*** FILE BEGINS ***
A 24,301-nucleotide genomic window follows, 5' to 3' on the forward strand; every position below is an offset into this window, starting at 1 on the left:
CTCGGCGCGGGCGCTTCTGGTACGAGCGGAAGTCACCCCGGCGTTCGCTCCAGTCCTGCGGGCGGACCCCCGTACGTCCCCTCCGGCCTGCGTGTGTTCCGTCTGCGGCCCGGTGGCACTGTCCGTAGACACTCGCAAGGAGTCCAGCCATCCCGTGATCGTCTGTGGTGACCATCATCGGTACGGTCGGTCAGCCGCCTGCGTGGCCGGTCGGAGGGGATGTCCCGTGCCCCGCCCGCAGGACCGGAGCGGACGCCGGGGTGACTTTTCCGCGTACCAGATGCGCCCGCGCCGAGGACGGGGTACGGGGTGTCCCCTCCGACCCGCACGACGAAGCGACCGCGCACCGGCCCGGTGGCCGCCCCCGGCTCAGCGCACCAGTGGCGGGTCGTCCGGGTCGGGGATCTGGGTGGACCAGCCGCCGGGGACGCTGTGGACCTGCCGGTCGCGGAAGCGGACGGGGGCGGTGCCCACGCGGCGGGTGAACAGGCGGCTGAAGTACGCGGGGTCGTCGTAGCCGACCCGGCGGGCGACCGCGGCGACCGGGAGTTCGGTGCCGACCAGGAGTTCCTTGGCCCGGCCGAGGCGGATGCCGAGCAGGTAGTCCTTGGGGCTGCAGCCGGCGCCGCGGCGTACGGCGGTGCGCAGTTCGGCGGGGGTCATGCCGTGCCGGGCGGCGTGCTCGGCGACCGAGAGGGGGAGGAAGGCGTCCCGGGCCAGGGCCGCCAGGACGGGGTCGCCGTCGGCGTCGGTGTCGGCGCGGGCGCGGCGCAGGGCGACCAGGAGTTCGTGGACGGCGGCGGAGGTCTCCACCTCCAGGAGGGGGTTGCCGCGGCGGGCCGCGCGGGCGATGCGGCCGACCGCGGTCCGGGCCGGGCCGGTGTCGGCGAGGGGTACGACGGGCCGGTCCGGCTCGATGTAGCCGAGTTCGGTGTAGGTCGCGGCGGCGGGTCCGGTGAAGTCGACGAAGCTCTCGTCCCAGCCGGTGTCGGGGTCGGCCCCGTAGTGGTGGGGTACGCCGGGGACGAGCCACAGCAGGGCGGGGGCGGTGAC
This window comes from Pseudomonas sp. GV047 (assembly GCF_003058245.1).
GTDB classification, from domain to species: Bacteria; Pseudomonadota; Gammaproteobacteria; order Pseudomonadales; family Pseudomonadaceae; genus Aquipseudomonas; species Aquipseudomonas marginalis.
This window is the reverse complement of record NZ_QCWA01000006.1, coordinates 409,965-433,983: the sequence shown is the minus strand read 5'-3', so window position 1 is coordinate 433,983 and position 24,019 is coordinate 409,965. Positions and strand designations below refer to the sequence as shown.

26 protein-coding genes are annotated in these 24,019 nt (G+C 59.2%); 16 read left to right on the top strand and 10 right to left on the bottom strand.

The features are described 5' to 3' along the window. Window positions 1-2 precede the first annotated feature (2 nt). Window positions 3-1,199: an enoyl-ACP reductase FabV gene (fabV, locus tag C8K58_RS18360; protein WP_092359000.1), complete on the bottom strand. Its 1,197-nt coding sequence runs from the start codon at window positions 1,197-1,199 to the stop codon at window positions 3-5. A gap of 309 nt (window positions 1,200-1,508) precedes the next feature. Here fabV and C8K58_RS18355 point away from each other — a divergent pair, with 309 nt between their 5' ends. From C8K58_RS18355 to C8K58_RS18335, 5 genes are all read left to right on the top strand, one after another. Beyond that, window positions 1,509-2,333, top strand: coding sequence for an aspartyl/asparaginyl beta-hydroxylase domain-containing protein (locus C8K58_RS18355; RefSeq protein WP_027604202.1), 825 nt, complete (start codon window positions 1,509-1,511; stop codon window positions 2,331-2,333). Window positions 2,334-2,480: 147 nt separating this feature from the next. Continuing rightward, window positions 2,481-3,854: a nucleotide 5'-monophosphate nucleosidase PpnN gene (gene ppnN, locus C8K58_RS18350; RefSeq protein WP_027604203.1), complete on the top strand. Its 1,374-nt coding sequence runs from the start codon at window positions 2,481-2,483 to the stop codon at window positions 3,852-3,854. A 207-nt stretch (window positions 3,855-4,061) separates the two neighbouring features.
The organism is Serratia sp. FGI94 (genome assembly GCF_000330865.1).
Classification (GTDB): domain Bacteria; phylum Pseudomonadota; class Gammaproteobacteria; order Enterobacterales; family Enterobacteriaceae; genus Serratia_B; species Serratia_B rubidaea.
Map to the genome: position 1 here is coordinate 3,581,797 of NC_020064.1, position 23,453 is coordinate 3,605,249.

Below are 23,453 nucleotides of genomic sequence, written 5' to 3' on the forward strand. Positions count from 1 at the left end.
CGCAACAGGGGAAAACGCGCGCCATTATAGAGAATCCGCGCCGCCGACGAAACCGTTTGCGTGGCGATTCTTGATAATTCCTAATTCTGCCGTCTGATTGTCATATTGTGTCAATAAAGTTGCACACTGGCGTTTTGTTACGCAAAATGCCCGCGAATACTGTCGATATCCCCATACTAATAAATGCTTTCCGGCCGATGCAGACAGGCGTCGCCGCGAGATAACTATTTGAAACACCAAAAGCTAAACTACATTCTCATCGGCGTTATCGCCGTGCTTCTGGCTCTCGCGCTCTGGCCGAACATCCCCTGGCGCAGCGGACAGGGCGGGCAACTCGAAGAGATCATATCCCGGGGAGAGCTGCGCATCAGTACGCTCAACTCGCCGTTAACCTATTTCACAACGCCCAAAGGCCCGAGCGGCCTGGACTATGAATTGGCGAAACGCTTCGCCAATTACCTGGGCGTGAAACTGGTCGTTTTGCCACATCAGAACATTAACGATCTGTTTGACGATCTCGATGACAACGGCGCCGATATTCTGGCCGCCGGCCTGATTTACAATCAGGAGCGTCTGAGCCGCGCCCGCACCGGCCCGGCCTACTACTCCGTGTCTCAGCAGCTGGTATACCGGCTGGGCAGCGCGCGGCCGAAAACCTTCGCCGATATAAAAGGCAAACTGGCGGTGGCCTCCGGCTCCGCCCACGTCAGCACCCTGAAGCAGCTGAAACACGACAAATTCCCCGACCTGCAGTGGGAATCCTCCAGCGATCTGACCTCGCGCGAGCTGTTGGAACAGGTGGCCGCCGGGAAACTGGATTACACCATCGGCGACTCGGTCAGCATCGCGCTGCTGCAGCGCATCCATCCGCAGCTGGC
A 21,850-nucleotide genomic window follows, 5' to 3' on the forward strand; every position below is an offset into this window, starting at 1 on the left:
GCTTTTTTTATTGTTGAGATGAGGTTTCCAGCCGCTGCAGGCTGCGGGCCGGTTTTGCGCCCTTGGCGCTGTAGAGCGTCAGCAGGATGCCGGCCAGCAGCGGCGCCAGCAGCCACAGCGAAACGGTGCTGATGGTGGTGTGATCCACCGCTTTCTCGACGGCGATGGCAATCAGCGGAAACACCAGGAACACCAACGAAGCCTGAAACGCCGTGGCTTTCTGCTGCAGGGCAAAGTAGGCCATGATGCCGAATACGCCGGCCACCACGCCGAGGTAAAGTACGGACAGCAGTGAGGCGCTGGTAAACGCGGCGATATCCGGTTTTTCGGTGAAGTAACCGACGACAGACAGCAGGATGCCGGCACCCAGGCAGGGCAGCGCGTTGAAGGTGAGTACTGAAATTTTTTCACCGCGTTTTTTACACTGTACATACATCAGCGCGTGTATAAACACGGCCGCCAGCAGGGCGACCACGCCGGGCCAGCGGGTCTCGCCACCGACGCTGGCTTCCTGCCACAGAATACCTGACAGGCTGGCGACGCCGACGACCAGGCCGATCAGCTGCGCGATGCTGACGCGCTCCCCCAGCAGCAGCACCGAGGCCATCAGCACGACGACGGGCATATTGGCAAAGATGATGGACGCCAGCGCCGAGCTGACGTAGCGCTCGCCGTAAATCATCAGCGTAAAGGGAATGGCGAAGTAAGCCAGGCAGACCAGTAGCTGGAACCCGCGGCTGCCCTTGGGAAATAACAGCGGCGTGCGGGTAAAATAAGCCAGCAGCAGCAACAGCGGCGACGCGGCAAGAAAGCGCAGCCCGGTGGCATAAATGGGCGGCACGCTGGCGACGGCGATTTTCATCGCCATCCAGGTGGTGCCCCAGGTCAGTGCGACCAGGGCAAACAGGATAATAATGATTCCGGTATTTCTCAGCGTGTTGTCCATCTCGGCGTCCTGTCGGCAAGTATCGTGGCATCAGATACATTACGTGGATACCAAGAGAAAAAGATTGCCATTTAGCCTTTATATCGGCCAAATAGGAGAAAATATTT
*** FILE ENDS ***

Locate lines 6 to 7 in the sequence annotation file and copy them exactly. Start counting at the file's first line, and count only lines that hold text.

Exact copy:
26 protein-coding genes are annotated in these 24,019 nt (G+C 59.2%); 16 read left to right on the top strand and 10 right to left on the bottom strand.

The features are described 5' to 3' along the window. Window positions 1-2 precede the first annotated feature (2 nt). Window positions 3-1,199: an enoyl-ACP reductase FabV gene (fabV, locus tag C8K58_RS18360; protein WP_092359000.1), complete on the bottom strand. Its 1,197-nt coding sequence runs from the start codon at window positions 1,197-1,199 to the stop codon at window positions 3-5. A gap of 309 nt (window positions 1,200-1,508) precedes the next feature. Here fabV and C8K58_RS18355 point away from each other — a divergent pair, with 309 nt between their 5' ends. From C8K58_RS18355 to C8K58_RS18335, 5 genes are all read left to right on the top strand, one after another. Beyond that, window positions 1,509-2,333, top strand: coding sequence for an aspartyl/asparaginyl beta-hydroxylase domain-containing protein (locus C8K58_RS18355; RefSeq protein WP_027604202.1), 825 nt, complete (start codon window positions 1,509-1,511; stop codon window positions 2,331-2,333). Window positions 2,334-2,480: 147 nt separating this feature from the next. Continuing rightward, window positions 2,481-3,854: a nucleotide 5'-monophosphate nucleosidase PpnN gene (gene ppnN, locus C8K58_RS18350; RefSeq protein WP_027604203.1), complete on the top strand. Its 1,374-nt coding sequence runs from the start codon at window positions 2,481-2,483 to the stop codon at window positions 3,852-3,854. A 207-nt stretch (window positions 3,855-4,061) separates the two neighbouring features.